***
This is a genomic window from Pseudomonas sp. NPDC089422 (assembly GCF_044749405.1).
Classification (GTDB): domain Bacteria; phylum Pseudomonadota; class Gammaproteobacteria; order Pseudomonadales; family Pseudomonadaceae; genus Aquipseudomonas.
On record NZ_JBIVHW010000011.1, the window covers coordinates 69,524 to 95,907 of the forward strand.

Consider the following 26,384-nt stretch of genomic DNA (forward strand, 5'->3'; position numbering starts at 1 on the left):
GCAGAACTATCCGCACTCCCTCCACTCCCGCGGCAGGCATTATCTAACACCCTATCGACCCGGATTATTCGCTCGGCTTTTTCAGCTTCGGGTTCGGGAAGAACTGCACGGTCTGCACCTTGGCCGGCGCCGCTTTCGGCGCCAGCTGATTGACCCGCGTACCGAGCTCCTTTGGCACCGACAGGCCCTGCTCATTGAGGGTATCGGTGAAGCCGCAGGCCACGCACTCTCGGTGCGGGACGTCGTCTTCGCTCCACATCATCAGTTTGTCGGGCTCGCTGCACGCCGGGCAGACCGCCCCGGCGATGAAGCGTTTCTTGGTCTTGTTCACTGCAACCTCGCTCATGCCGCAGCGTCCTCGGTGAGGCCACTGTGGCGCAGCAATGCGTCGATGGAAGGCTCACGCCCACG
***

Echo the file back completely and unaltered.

This is a genomic window from Pseudomonas sp. NPDC089422 (assembly GCF_044749405.1).
Classification (GTDB): domain Bacteria; phylum Pseudomonadota; class Gammaproteobacteria; order Pseudomonadales; family Pseudomonadaceae; genus Aquipseudomonas.
On record NZ_JBIVHW010000011.1, the window covers coordinates 69,524 to 95,907 of the forward strand.

Consider the following 26,384-nt stretch of genomic DNA (forward strand, 5'->3'; position numbering starts at 1 on the left):
GCAGAACTATCCGCACTCCCTCCACTCCCGCGGCAGGCATTATCTAACACCCTATCGACCCGGATTATTCGCTCGGCTTTTTCAGCTTCGGGTTCGGGAAGAACTGCACGGTCTGCACCTTGGCCGGCGCCGCTTTCGGCGCCAGCTGATTGACCCGCGTACCGAGCTCCTTTGGCACCGACAGGCCCTGCTCATTGAGGGTATCGGTGAAGCCGCAGGCCACGCACTCTCGGTGCGGGACGTCGTCTTCGCTCCACATCATCAGTTTGTCGGGCTCGCTGCACGCCGGGCAGACCGCCCCGGCGATGAAGCGTTTCTTGGTCTTGTTCACTGCAACCTCGCTCATGCCGCAGCGTCCTCGGTGAGGCCACTGTGGCGCAGCAATGCGTCGATGGAAGGCTCACGCCCACG